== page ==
What Should My Family Eat to Stay Healthy?
The basics of healthy eating and good nutrition are the same for each member of your family: choose healthy foods most of the time and limit the amount of unhealthy foods you eat. But healthy eating can be difficult to fit into your family’s everyday busy life, especially when everyone is immediately “hangry” when they walk in the door. Here are some tips on how to make sure your family’s diet is nutritious to keep them healthy now and throughout their lives.
Why Healthy Eating Matters
When your family follows a pattern of healthy eating, it can:
- Lower their risk of disease, such as diabetes and heart disease
- Gives their bodies and brains the energy they need to be physically active and to concentrate
- Provide the essential vitamins and minerals they need to stay alive and healthy
- Help them reach and maintain a healthy weight
Over time, your food and drink choices can make a significant difference on your family’s overall health. Here are five simple tips on how to make small changes to your family’s diet to help them be healthier now and in the future:
- Eat and drink less saturated fat, sodium, and added sugars
- Make half your plate fruits and vegetables
- Switch to low-fat or fat-free dairy
- Vary the types of protein you eat
- Eat whole grains
Food Label Fast Facts
Reading labels can help you make healthier choices. Here are some tips on making sense out of food labels:
- Select foods that list ingredients that you recognize
- The closer the ingredient is to the top of the list, the more there is in the product
- Sugar is sometimes labeled as fructose, sucrose and corn syrup, so to reduce the amount of added sugar, avoid foods that list sugars at the top of the food label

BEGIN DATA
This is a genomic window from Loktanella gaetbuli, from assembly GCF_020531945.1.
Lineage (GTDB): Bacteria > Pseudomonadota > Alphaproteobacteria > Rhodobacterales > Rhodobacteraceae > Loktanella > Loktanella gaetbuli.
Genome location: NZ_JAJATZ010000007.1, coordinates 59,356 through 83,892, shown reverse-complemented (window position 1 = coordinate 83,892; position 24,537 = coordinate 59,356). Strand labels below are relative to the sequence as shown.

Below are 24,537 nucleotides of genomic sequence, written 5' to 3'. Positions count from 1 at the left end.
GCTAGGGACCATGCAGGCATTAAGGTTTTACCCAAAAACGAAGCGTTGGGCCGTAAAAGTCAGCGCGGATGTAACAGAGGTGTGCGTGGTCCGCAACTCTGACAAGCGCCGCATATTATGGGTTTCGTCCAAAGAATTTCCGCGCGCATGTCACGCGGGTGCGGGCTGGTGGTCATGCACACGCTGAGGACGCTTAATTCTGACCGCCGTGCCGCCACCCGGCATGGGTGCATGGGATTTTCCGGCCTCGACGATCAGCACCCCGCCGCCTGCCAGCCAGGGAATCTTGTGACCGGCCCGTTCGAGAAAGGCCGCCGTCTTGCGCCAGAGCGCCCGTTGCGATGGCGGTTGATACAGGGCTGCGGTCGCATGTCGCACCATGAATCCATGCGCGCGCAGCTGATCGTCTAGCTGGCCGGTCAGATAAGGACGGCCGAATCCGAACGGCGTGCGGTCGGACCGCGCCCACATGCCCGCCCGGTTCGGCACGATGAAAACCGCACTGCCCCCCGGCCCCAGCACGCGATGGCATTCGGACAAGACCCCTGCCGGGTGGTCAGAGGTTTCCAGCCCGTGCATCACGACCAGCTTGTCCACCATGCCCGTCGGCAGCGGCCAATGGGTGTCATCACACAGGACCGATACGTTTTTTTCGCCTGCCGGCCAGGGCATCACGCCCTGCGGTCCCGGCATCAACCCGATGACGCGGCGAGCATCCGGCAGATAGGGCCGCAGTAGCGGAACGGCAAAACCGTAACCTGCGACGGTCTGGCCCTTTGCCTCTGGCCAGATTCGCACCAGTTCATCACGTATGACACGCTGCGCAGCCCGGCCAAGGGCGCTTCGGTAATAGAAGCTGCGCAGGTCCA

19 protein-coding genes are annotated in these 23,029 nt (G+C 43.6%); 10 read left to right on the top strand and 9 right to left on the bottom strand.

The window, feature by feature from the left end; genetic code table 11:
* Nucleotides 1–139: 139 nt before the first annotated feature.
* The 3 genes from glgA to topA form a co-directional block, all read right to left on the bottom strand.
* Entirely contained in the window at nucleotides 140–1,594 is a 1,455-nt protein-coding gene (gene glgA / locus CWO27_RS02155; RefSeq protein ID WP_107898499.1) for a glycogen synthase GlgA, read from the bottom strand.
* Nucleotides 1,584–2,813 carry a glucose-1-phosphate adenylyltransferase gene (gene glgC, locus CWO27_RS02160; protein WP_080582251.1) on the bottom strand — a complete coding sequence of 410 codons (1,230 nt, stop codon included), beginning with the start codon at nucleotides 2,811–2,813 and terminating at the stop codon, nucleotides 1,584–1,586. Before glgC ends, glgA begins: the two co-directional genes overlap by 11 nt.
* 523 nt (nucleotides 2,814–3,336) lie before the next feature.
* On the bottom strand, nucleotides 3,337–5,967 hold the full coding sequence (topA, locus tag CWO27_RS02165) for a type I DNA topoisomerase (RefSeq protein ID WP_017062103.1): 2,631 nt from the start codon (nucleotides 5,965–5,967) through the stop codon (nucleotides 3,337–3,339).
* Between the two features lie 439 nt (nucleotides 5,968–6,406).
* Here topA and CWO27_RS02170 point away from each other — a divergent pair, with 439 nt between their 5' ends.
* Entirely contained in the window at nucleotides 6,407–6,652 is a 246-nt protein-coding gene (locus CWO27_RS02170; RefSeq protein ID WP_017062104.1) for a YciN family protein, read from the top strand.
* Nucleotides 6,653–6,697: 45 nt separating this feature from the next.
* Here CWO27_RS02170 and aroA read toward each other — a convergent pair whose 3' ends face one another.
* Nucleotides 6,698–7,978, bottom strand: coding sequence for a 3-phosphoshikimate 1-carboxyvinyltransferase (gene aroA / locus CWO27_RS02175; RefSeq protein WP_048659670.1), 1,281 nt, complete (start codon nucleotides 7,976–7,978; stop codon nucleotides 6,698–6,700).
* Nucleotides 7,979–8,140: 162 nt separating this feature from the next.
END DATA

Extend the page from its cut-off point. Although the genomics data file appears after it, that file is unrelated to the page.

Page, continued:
- To make sure your family is getting enough fiber, look for foods that list whole grains as the first or second ingredient after water
- Fat-free and low-fat food labels don’t mean the food is calorie-free
How to Sneak Healthy Food into Your Family’s Diet
- Add grated vegetables like zucchini, spinach and carrots to casseroles and sauces
- Use pureed fruit for sweet toppings rather than sugary syrups
- Make fresh dips using pureed vegetables or fruits, flax seed, wheat germ and other healthy additions
- Use whole-grain breads instead of white
- Serve whole-grain crackers instead of chips
- Use whole-wheat flour instead of white
What Do the Percentages Mean?
- Low-calorie = 40 calories or less per serving
- Reduced-calorie = at least 25% fewer calories per serving than a similar food
- Light or lite = one-third fewer calories or half the fat content; if more than half the calories are from fat, fat content must be reduced by 50% or more
- Sugar-free = less than ½ gram of sugar per serving
- Reduced sugar = at least 25% less sugar per serving than a similar food
- Fat-free or 100% fat free = less than ½ gram fat per serving
- Low-fat = 3 grams or less per serving
- Reduced-fat = at least 25% less fat than a similar food
: What your family eats can impact their health now and into the future. Good nutrition can lower their risk of diseases, and help them reach and maintain a healthy weight. You can help your family eat healthy by choosing healthy foods most of the time and limiting the amount of unhealthy foods they include in their diet.
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